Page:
What is FFA?

Based off of what the National FFA website says, it states that “FFA is an intracurricular student organization for those interested in agriculture and leadership. It is one of the three components of agricultural education.” We’re going to break down each section of what this statement says to determine, what is FFA?


“FFA is an intracurricular…”

I’m sure you’ve heard that sports are an extracurricular activity. Which means that the majority of the activity takes place after school. For example, in basketball, a player will learn all the skills that they need by attending practice and studying clips and drills after school. There really isn’t a class devoted to training high schoolers to play basketball, other than a short unit in P.E. Basketball is extracurricular because the majority of the training and learning takes place after the bell rings. An intracurricular activity is something that you learn inside a classroom or performing skills during instruction time. FFA is an intracurricular organization. While yes meetings and CDE practices may take place after school, there are classes devoted to the study of agriculture, and a major part of the curriculum is leadership and communication skills that directly correlates with the study of FFA. While you may spend extra time out of class preparing for creed speaking, you learned the presentation and public speaking skills in class. Same as, staying after school for livestock evaluation practice, but learning the different parts and different breeds on animals.


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“...Student organization for those interested in agriculture and leadership…”

Back in 1925, the Future Farmers of Virginia was formed by a group of farm boys, who wanted to start an organization to share with people who cared for farming as much as they did. It wasn’t until 1928 that a “farming club” became a national thing. Fast forward to today when the organization is now known as “The National FFA Organization” to show the diversity in the students that are involved with the group while still keeping the original FFA letters. FFA is still a group of young adults who have a passion for agriculture, but not every student is going to become a farmer. There are still courses and competitions that focus around animal judging and mechanics (I recommend every FFA member try at least one), but there are also courses and competitions focused around premier leadership, personal growth, and career success. The competitions in FFA are known as career development events which perfectly fit their purpose. Each one of the 40+ CDE’s are focused around a different career path but are beneficial for any profession. While you may fall in love with FFA through your high school career, those 4 years are the only time you can compete in these CDE’s. This is due to the beginning of this quote that says that “FFA is a student organization.”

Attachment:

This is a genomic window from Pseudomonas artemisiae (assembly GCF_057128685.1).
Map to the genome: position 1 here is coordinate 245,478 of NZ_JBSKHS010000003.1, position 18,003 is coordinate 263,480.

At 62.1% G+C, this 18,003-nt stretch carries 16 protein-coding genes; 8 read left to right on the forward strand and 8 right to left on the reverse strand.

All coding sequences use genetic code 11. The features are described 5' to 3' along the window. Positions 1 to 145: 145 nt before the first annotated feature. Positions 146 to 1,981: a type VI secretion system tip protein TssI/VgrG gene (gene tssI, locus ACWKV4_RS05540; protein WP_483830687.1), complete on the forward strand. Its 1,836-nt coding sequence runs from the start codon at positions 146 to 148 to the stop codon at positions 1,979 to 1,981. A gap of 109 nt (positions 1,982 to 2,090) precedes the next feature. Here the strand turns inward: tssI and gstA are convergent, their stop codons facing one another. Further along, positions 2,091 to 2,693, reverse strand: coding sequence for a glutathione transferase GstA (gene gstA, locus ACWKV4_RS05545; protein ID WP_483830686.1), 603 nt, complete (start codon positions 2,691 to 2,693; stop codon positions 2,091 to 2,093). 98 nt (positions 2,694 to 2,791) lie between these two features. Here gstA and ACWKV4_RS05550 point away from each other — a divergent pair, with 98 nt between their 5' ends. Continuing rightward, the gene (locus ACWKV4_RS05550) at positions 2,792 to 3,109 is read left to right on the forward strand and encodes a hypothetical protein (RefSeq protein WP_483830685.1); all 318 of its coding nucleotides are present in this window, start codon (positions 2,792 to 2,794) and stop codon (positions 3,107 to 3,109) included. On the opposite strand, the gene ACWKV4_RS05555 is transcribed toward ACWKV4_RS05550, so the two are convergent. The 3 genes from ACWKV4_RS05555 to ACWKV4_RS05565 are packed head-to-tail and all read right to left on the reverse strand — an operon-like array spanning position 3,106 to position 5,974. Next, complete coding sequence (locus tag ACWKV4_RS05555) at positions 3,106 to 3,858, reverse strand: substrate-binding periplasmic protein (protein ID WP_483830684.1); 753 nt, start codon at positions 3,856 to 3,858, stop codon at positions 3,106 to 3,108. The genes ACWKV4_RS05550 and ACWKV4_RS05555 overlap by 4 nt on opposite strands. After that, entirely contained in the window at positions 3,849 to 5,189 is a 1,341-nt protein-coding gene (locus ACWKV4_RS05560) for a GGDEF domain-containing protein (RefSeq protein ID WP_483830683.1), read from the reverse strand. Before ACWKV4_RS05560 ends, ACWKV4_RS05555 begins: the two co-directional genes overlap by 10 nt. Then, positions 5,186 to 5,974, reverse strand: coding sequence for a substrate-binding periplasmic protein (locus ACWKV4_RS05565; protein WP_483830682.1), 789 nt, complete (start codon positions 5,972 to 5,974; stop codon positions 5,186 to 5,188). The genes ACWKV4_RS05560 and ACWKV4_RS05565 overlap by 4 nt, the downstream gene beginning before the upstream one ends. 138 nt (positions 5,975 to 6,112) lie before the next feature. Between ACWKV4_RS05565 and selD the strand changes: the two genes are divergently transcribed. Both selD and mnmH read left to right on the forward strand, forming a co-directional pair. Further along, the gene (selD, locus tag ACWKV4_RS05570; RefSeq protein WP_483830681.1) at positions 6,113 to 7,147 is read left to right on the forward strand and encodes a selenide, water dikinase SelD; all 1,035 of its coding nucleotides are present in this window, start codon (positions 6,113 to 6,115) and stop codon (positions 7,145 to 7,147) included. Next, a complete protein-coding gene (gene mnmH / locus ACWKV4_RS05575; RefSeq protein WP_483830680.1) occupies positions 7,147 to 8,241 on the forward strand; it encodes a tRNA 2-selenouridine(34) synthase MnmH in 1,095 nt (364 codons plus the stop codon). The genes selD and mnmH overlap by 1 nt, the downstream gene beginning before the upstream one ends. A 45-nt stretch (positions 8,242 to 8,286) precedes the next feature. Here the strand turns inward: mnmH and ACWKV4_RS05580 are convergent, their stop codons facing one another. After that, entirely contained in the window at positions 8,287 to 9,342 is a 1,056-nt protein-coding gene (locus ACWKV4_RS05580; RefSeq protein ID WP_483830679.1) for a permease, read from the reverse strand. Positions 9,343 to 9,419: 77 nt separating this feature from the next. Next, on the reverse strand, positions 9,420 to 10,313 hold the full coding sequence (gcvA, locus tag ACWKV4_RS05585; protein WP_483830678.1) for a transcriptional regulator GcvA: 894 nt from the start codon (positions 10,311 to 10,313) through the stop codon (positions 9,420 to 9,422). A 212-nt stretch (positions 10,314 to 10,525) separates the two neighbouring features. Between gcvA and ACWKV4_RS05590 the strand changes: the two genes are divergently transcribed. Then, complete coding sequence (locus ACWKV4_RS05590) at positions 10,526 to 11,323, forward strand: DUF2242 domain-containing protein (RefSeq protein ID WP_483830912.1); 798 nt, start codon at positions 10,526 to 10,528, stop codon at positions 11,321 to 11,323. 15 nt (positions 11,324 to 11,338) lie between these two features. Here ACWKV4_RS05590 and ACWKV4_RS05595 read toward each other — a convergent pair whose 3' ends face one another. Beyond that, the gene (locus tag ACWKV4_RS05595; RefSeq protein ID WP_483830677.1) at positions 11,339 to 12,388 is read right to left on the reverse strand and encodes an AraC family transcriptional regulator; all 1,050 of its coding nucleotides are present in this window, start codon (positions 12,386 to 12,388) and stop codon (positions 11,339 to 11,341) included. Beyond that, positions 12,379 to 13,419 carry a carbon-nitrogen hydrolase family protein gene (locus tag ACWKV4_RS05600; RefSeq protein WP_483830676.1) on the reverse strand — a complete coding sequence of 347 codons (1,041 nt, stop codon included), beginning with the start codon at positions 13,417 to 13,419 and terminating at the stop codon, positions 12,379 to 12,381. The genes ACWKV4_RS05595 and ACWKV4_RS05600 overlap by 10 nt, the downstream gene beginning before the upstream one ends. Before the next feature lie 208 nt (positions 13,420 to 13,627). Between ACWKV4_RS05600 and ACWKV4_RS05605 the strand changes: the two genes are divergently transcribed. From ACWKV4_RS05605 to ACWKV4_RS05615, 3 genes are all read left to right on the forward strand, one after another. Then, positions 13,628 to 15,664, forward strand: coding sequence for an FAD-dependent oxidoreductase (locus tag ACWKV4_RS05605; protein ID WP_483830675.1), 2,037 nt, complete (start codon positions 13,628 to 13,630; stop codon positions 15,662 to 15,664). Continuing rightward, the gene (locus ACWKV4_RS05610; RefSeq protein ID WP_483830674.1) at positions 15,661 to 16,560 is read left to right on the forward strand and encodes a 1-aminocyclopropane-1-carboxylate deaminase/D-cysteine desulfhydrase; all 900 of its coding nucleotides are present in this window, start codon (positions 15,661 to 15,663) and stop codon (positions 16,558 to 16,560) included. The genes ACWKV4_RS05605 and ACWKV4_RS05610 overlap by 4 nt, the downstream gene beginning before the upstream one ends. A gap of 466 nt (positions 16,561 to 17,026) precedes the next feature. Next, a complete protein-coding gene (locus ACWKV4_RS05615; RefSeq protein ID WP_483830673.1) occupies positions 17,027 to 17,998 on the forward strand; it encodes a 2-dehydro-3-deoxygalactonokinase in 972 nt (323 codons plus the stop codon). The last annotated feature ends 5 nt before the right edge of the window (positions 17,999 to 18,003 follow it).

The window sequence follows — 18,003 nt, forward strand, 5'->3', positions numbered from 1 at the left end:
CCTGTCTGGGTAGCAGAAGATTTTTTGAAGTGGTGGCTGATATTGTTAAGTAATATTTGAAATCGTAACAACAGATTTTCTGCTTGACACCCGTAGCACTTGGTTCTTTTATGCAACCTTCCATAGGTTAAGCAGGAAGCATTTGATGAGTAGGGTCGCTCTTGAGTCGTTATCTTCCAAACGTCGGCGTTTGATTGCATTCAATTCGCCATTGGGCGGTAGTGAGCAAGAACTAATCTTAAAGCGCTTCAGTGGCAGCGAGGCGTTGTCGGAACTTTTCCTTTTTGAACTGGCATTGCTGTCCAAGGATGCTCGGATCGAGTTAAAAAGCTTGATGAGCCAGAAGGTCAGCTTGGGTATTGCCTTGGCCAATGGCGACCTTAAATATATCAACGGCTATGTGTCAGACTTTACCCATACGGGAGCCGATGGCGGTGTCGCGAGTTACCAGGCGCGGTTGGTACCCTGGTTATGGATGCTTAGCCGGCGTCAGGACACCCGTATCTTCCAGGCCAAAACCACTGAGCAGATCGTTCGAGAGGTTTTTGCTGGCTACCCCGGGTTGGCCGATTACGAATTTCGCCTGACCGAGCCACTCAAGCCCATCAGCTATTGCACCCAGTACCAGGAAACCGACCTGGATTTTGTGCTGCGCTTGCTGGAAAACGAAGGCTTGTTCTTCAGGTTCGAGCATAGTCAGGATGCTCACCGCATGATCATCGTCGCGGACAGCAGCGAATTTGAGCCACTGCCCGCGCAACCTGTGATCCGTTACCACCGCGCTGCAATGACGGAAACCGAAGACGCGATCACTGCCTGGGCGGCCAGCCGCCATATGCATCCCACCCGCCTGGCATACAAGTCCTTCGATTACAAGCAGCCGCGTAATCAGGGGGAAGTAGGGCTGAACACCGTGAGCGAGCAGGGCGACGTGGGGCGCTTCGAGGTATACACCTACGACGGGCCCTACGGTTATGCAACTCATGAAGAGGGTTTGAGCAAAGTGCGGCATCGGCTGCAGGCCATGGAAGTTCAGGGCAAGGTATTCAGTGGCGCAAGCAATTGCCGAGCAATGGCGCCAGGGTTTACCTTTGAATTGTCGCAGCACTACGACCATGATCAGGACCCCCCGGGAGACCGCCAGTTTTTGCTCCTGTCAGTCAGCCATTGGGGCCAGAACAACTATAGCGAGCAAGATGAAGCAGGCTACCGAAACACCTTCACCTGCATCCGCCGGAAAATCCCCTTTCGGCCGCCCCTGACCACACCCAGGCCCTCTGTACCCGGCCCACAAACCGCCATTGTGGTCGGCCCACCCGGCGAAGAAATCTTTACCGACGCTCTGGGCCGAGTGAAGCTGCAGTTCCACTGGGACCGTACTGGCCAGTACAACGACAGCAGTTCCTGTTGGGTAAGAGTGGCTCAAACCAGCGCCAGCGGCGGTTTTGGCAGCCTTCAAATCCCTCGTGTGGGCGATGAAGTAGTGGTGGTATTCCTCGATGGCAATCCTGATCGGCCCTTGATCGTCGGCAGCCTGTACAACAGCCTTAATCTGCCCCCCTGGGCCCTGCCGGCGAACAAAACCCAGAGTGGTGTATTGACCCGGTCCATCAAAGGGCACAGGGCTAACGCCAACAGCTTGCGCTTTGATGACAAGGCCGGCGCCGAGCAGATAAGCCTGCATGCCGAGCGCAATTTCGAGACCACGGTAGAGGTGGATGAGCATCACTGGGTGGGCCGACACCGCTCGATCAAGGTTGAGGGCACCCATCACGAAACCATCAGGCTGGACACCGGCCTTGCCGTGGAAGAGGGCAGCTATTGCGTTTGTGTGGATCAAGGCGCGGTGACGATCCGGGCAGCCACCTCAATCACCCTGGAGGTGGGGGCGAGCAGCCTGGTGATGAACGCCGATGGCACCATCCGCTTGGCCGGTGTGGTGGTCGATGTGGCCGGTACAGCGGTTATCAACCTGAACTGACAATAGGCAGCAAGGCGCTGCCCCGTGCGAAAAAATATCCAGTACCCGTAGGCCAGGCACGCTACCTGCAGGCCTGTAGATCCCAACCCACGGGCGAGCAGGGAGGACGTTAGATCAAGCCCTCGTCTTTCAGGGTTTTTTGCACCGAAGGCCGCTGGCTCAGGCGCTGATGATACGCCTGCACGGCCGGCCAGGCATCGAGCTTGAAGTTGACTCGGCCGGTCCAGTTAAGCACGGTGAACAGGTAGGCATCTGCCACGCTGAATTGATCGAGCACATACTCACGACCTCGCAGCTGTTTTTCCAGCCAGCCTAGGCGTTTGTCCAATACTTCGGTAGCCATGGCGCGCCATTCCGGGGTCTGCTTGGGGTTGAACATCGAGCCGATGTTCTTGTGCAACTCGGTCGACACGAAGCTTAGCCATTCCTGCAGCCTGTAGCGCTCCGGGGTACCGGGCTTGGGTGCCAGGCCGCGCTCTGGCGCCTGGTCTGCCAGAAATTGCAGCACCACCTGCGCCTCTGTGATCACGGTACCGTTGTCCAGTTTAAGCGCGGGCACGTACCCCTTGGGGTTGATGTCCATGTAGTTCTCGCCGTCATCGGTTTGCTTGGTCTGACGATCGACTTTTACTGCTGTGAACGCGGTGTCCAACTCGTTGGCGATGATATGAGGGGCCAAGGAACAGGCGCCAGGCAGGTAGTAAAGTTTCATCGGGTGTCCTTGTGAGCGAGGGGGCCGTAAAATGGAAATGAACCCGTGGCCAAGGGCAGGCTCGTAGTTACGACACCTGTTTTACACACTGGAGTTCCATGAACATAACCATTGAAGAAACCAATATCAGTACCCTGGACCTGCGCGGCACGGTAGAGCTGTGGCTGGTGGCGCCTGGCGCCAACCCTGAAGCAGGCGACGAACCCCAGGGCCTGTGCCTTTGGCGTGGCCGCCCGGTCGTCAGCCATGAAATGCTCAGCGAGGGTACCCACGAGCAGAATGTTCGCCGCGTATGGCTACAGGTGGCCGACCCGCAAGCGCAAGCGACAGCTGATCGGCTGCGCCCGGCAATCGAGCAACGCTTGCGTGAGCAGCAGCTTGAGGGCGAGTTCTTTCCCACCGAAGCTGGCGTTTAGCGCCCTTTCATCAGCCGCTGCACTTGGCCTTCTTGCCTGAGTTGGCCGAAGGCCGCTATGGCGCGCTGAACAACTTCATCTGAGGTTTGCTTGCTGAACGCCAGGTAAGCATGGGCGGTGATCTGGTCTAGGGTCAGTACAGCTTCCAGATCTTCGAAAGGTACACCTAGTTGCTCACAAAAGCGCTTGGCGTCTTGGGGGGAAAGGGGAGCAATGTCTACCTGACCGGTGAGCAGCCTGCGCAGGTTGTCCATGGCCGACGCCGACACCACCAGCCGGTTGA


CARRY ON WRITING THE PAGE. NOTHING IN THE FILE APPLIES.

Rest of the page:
“...It is one of the three components of agricultural education.”

To have a well-rounded experience in agricultural education students are advised to participate in each circle of the three circle model. This model stands for the three major aspects of agricultural education. Those circles are classroom/ laboratory instruction, experiential learning, and leadership. While it is possible for a student to just be in an agricultural class, it is most beneficial if the student has a supervised agricultural experience (SAE), and is involved with the intracurricular organization that correlates with Ag Ed (FFA). Since this is an intracurricular organization it only makes sense for it to be a major part of agricultural education.

Additional information:

So, after breaking down the statement of “what is FFA”, I’ve come to realize that FFA is one of the hardest things for me to explain. Even though National FFA is correct in their response to the question about FFA, there is still a lot more opportunities and events that fall under the organization.

FFA has over 90 years of history that can be researched intently and is vital to the structure of our organization today. Previously in the year, a writer for Everything Agriculture published a quick study guide about important dates in FFA. You can click here to view it. If you would like more in-depth dates and facts travel to the National FFA website page by clicking here, and learn about our amazing heritage.

The National FFA Organization has many opportunities for students throughout their educational career. There are numerous leadership conferences that students can attend to improve and develop leadership skills, that they can carry throughout their FFA or professional careers. FFA also gives out more than 2 Million dollars worth of scholarships annually. Through the FFA students also have the opportunity to travel around the country to attend Career Development Events or conventions. By clicking here you can view more opportunities that are provided by the FFA. 

FFA is a student-led organization. Which means that students hold leadership roles and help in planning and accomplishing a program of activities. While the students may do quite a bit of the requirements that make a chapter, region, or state successful, there is always an advisor that advises from time to time and directs the students in keeping them organized. Agricultural educators play a major role in the development of FFA and its members. To learn more about the connection with agriculture education look up the National Association of Agricultural Educators website, or click here to travel to their website.


 Lisandra Mejia

Vice President and Editor for Everything Agriculture